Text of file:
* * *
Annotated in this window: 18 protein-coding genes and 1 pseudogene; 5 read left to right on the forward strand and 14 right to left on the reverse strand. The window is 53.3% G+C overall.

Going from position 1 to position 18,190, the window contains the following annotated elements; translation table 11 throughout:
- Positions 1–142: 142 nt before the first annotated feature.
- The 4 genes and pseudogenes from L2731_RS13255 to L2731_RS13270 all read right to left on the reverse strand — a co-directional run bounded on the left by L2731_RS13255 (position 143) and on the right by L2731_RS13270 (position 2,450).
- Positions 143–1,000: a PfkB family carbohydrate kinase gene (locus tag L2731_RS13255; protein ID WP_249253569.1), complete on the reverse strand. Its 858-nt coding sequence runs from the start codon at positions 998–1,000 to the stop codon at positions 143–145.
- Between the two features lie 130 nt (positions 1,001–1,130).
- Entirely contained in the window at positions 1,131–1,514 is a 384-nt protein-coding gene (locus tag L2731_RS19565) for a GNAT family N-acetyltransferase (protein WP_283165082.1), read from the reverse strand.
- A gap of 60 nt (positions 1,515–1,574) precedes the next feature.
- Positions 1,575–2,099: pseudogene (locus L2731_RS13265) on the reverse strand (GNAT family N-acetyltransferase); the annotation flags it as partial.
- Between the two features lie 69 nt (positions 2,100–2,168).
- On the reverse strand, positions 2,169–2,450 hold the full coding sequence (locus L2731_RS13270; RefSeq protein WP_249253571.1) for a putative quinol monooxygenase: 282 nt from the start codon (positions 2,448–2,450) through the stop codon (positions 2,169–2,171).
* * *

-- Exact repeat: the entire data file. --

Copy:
Annotated in this window: 18 protein-coding genes and 1 pseudogene; 5 read left to right on the forward strand and 14 right to left on the reverse strand. The window is 53.3% G+C overall.

Going from position 1 to position 18,190, the window contains the following annotated elements; translation table 11 throughout:
- Positions 1–142: 142 nt before the first annotated feature.
- The 4 genes and pseudogenes from L2731_RS13255 to L2731_RS13270 all read right to left on the reverse strand — a co-directional run bounded on the left by L2731_RS13255 (position 143) and on the right by L2731_RS13270 (position 2,450).
- Positions 143–1,000: a PfkB family carbohydrate kinase gene (locus tag L2731_RS13255; protein ID WP_249253569.1), complete on the reverse strand. Its 858-nt coding sequence runs from the start codon at positions 998–1,000 to the stop codon at positions 143–145.
- Between the two features lie 130 nt (positions 1,001–1,130).
- Entirely contained in the window at positions 1,131–1,514 is a 384-nt protein-coding gene (locus tag L2731_RS19565) for a GNAT family N-acetyltransferase (protein WP_283165082.1), read from the reverse strand.
- A gap of 60 nt (positions 1,515–1,574) precedes the next feature.
- Positions 1,575–2,099: pseudogene (locus L2731_RS13265) on the reverse strand (GNAT family N-acetyltransferase); the annotation flags it as partial.
- Between the two features lie 69 nt (positions 2,100–2,168).
- On the reverse strand, positions 2,169–2,450 hold the full coding sequence (locus L2731_RS13270; RefSeq protein WP_249253571.1) for a putative quinol monooxygenase: 282 nt from the start codon (positions 2,448–2,450) through the stop codon (positions 2,169–2,171).